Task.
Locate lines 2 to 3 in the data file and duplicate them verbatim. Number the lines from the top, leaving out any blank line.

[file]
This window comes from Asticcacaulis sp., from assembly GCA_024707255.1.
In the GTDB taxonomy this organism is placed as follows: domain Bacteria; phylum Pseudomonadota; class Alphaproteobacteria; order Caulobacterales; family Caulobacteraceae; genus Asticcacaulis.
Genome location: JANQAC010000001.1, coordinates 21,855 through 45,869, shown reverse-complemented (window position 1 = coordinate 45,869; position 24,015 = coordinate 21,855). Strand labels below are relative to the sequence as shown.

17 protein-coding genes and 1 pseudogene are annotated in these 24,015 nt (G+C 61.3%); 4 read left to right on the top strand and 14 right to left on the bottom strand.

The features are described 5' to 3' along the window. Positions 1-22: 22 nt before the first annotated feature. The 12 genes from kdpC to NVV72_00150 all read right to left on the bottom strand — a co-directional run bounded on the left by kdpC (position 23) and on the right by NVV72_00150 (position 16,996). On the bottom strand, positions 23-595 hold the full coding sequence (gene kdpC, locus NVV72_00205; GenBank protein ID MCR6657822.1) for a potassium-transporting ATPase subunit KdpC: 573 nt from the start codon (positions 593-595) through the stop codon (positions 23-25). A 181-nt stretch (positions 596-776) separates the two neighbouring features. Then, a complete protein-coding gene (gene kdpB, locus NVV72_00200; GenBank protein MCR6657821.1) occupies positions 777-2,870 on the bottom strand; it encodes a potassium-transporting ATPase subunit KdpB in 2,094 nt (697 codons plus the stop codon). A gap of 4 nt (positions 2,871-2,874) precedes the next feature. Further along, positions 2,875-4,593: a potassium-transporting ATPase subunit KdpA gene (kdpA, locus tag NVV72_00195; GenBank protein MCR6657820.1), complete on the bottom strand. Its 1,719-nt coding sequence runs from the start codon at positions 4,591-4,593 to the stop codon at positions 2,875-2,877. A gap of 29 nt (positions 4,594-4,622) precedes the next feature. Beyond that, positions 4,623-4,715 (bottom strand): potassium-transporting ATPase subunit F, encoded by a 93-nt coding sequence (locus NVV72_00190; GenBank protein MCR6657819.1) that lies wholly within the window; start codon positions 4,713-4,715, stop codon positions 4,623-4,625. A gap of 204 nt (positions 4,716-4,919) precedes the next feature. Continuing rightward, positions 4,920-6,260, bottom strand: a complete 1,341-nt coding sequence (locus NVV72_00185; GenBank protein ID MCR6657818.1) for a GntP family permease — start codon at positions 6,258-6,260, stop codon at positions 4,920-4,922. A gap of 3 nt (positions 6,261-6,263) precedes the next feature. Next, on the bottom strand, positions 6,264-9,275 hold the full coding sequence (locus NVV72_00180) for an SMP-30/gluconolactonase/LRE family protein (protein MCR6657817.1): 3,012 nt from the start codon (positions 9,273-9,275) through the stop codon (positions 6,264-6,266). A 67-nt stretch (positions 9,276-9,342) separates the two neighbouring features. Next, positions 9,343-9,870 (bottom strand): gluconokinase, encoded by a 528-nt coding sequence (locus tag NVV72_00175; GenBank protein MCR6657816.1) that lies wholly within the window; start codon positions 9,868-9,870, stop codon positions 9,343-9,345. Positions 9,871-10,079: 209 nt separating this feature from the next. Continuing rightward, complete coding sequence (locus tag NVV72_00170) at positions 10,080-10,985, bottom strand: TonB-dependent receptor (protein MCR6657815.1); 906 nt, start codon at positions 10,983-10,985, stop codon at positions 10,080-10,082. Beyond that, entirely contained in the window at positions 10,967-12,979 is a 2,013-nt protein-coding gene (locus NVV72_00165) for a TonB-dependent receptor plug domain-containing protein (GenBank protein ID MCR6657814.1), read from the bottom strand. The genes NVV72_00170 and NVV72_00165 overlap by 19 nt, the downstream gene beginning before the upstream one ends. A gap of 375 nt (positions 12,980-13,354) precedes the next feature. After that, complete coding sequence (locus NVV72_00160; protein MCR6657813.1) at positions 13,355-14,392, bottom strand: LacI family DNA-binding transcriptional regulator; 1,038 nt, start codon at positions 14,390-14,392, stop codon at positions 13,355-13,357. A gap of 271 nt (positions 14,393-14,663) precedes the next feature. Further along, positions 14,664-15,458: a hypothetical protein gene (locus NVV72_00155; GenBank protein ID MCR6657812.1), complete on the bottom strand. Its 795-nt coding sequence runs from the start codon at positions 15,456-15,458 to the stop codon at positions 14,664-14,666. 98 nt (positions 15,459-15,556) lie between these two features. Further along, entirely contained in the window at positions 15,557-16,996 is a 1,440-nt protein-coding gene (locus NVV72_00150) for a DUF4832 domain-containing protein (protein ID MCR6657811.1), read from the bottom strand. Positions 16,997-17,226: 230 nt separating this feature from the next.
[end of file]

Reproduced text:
In the GTDB taxonomy this organism is placed as follows: domain Bacteria; phylum Pseudomonadota; class Alphaproteobacteria; order Caulobacterales; family Caulobacteraceae; genus Asticcacaulis.
Genome location: JANQAC010000001.1, coordinates 21,855 through 45,869, shown reverse-complemented (window position 1 = coordinate 45,869; position 24,015 = coordinate 21,855). Strand labels below are relative to the sequence as shown.